It will likely be up to the rules committee of the event you’re playing. Standard USGA rules would not allow it.

  5. ooffa

    May 12, 2017 at 7:54 am

    it doesn’t.

  6. Egor

    May 11, 2017 at 2:56 pm

    The negativity is strong here …

    I’ve been using Arccos + Caddie for the last 4-5 rounds. It is useful to me because it has club suggestions based on my already tracked arccos rounds. There is room for improvement and it doesn’t currently recognize that I have a giant wall of trees on one hole, but it’s great tech.

    As far as slowing down a round, nah. Not at all. 3 years golfing. Two things have sped up my round – laser range finder, and on-phone GPS.

    Sure, I could walk off yardages, take into account my distance off fairway, do some math in my head, guess at the pin placement, look up the yardages from the tee to certain landing spots in yardage books that every course always has available and free (sarcasm) and hope that their tee positions are not too far off from the standard, but pulling out my phone for ~10 seconds on the tee and identifying actual yardage from my spot to my desired landing spot is much easier. Guessing at pin placement and walking off yardages potentially costs me more strokes. Is it 120yd to carry the front bunker or 125yd? Maybe it’s only 110yd, but I’d know for certain if I had my phone and a GPS app.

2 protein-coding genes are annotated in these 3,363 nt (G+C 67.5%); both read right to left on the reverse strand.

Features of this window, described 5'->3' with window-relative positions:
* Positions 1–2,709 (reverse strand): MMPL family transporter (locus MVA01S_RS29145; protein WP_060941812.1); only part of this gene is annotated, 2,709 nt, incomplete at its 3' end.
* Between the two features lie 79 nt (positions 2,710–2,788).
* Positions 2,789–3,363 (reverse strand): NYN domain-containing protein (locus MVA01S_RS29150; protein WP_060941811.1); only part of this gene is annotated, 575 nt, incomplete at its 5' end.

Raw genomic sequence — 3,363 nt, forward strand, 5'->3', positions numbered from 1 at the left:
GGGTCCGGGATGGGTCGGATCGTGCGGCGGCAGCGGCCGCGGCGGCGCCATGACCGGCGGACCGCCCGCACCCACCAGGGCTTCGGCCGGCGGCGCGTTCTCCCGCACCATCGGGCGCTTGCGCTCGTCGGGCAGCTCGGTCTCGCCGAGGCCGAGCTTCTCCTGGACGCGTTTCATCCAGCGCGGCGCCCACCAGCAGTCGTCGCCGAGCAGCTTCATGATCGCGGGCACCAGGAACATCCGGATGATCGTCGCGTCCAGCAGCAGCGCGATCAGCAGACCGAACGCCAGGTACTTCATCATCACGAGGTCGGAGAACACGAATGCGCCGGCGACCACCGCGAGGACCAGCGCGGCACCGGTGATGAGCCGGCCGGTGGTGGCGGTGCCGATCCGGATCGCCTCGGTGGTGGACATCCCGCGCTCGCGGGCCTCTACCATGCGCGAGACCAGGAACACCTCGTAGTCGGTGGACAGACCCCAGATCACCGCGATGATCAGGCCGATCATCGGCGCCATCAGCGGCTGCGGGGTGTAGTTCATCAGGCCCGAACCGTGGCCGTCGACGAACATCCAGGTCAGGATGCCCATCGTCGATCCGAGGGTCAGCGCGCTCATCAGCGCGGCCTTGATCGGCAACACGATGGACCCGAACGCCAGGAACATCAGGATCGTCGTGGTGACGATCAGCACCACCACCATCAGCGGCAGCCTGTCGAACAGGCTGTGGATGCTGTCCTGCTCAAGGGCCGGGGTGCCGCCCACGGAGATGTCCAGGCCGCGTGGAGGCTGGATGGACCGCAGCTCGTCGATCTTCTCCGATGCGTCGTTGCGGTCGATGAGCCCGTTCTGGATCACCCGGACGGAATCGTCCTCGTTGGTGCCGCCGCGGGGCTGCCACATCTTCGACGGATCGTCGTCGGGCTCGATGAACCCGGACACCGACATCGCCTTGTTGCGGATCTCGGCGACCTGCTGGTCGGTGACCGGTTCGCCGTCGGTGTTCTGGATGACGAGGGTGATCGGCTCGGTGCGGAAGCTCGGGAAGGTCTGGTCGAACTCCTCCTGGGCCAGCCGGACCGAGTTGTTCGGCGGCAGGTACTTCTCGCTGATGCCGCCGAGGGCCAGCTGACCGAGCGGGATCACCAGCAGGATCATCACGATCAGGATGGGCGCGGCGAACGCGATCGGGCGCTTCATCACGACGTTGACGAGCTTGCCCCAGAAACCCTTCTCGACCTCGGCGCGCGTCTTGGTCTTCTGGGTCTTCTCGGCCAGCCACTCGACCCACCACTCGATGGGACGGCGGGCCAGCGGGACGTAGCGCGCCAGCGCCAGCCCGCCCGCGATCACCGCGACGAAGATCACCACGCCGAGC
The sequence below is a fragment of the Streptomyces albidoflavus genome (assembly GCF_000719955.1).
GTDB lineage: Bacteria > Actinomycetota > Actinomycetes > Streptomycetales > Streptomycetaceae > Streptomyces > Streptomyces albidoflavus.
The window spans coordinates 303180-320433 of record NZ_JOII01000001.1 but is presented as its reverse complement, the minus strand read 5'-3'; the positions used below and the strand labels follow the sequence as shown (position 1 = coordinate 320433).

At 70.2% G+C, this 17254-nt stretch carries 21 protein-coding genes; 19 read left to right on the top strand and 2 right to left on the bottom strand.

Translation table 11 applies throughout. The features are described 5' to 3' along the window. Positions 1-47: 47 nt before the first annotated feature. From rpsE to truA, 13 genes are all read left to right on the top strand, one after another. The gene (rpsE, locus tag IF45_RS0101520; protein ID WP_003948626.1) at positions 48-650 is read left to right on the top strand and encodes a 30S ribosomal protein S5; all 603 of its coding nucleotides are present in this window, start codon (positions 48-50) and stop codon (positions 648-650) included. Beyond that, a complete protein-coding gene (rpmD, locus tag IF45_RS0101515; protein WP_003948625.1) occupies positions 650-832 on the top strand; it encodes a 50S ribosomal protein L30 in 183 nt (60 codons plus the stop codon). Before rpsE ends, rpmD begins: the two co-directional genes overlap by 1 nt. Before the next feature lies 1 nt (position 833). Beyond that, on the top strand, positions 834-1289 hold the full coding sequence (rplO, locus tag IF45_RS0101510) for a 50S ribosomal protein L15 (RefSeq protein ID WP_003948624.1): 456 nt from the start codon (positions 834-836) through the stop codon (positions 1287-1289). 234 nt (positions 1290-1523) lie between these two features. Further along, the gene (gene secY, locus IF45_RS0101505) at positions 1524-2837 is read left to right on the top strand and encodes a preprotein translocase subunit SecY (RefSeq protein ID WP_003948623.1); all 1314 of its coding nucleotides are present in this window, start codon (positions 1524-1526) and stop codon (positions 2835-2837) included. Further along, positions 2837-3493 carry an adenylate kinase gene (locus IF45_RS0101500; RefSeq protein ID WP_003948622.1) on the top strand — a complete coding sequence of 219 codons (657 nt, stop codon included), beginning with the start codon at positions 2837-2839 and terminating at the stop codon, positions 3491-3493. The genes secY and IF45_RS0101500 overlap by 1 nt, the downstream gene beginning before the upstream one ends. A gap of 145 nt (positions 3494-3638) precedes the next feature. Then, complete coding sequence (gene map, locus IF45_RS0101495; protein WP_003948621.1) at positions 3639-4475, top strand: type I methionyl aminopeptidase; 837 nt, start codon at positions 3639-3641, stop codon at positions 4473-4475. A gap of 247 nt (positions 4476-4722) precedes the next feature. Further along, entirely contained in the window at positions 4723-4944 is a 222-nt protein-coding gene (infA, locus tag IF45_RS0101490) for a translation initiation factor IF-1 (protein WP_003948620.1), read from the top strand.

You can hate on-course phone GPS apps all you like, but if the player knows how to use the tool quickly, they are much more efficient, time saving, and stroke saving than walking off sprinkler heads that *ALWAYS* have accurate yardages on them.. 🙁

    Get behind me when I’m walking off yardages for a round, and then get behind me with a GPS Phone App. You’ll change your opinion.

    As far as RandA legal – doubt it. Caddie has current wind data pulled from weather reports which it factors in. It’s awesome, but I don’t use it if I’m posting for Hdcp or playing in a stipulated tournament round.